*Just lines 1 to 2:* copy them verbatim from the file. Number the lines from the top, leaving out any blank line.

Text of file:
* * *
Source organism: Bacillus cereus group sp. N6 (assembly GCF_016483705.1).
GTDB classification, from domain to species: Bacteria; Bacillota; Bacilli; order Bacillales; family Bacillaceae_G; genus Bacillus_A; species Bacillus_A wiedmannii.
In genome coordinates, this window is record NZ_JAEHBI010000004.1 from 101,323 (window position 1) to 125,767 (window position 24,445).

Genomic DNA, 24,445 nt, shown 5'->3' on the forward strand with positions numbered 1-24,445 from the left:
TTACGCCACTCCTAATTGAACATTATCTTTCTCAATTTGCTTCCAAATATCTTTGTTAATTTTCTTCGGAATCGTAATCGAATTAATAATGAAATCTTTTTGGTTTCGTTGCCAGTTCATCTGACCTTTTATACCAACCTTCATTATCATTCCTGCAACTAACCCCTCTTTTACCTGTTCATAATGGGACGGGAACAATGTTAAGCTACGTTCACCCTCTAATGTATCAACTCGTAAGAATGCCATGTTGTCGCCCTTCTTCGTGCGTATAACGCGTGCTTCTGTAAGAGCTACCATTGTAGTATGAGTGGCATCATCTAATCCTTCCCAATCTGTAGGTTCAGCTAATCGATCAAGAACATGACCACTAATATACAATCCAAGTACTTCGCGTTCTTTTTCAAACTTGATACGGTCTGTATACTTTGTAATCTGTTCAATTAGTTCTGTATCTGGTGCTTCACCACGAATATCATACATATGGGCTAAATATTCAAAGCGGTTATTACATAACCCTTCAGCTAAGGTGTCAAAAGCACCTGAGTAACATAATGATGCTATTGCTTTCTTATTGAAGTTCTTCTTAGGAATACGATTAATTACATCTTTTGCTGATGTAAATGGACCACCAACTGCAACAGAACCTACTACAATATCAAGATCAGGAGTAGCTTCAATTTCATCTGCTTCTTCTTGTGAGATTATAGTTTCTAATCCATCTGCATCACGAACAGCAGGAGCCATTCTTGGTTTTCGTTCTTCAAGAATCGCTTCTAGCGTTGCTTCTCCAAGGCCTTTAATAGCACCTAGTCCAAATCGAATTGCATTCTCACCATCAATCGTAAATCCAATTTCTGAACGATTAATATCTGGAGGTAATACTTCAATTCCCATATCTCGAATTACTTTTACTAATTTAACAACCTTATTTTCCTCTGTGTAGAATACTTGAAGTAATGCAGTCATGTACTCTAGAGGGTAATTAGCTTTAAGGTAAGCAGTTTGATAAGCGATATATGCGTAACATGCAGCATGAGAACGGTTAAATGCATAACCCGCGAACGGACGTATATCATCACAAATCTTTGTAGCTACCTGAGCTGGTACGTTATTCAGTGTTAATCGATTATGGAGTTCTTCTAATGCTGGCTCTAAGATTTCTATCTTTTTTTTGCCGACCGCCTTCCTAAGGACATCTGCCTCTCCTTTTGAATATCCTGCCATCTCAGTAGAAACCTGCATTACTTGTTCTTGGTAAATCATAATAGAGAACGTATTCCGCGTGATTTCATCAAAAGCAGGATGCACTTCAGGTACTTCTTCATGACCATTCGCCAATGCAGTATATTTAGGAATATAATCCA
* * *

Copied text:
Source organism: Bacillus cereus group sp. N6 (assembly GCF_016483705.1).
GTDB classification, from domain to species: Bacteria; Bacillota; Bacilli; order Bacillales; family Bacillaceae_G; genus Bacillus_A; species Bacillus_A wiedmannii.